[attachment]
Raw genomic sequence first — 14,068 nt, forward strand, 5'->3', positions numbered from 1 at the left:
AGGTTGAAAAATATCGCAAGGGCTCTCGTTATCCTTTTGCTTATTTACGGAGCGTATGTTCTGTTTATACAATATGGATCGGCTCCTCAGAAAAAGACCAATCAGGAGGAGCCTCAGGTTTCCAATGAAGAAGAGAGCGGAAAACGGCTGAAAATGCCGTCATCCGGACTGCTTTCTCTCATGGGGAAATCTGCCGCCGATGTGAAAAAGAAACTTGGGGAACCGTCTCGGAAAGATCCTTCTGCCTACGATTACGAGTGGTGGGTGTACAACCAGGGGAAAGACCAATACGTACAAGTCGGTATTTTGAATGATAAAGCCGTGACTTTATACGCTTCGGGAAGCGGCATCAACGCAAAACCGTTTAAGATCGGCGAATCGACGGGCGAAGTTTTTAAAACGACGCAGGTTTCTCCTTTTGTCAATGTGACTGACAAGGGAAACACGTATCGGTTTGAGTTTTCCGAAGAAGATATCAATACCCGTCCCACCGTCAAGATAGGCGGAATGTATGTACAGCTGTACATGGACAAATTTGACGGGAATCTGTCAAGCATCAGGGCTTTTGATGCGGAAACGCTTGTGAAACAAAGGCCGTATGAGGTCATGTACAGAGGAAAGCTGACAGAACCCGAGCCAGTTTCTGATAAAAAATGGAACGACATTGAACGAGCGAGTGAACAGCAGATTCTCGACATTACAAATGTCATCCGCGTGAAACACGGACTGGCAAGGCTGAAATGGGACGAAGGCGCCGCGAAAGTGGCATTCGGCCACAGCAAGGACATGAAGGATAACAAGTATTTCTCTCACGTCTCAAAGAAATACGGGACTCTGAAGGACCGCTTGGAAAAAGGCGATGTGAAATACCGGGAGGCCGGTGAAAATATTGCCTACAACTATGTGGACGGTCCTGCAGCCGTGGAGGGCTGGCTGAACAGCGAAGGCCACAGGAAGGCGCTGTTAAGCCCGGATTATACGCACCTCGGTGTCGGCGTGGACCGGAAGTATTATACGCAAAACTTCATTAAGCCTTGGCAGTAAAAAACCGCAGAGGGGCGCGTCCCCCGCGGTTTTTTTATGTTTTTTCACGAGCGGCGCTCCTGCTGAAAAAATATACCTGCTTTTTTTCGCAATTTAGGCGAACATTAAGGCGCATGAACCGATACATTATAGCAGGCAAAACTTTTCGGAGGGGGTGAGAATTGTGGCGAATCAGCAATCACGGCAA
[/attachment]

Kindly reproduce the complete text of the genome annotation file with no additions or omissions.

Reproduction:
Raw genomic sequence first — 14,068 nt, forward strand, 5'->3', positions numbered from 1 at the left:
AGGTTGAAAAATATCGCAAGGGCTCTCGTTATCCTTTTGCTTATTTACGGAGCGTATGTTCTGTTTATACAATATGGATCGGCTCCTCAGAAAAAGACCAATCAGGAGGAGCCTCAGGTTTCCAATGAAGAAGAGAGCGGAAAACGGCTGAAAATGCCGTCATCCGGACTGCTTTCTCTCATGGGGAAATCTGCCGCCGATGTGAAAAAGAAACTTGGGGAACCGTCTCGGAAAGATCCTTCTGCCTACGATTACGAGTGGTGGGTGTACAACCAGGGGAAAGACCAATACGTACAAGTCGGTATTTTGAATGATAAAGCCGTGACTTTATACGCTTCGGGAAGCGGCATCAACGCAAAACCGTTTAAGATCGGCGAATCGACGGGCGAAGTTTTTAAAACGACGCAGGTTTCTCCTTTTGTCAATGTGACTGACAAGGGAAACACGTATCGGTTTGAGTTTTCCGAAGAAGATATCAATACCCGTCCCACCGTCAAGATAGGCGGAATGTATGTACAGCTGTACATGGACAAATTTGACGGGAATCTGTCAAGCATCAGGGCTTTTGATGCGGAAACGCTTGTGAAACAAAGGCCGTATGAGGTCATGTACAGAGGAAAGCTGACAGAACCCGAGCCAGTTTCTGATAAAAAATGGAACGACATTGAACGAGCGAGTGAACAGCAGATTCTCGACATTACAAATGTCATCCGCGTGAAACACGGACTGGCAAGGCTGAAATGGGACGAAGGCGCCGCGAAAGTGGCATTCGGCCACAGCAAGGACATGAAGGATAACAAGTATTTCTCTCACGTCTCAAAGAAATACGGGACTCTGAAGGACCGCTTGGAAAAAGGCGATGTGAAATACCGGGAGGCCGGTGAAAATATTGCCTACAACTATGTGGACGGTCCTGCAGCCGTGGAGGGCTGGCTGAACAGCGAAGGCCACAGGAAGGCGCTGTTAAGCCCGGATTATACGCACCTCGGTGTCGGCGTGGACCGGAAGTATTATACGCAAAACTTCATTAAGCCTTGGCAGTAAAAAACCGCAGAGGGGCGCGTCCCCCGCGGTTTTTTTATGTTTTTTCACGAGCGGCGCTCCTGCTGAAAAAATATACCTGCTTTTTTTCGCAATTTAGGCGAACATTAAGGCGCATGAACCGATACATTATAGCAGGCAAAACTTTTCGGAGGGGGTGAGAATTGTGGCGAATCAGCAATCACGGCAA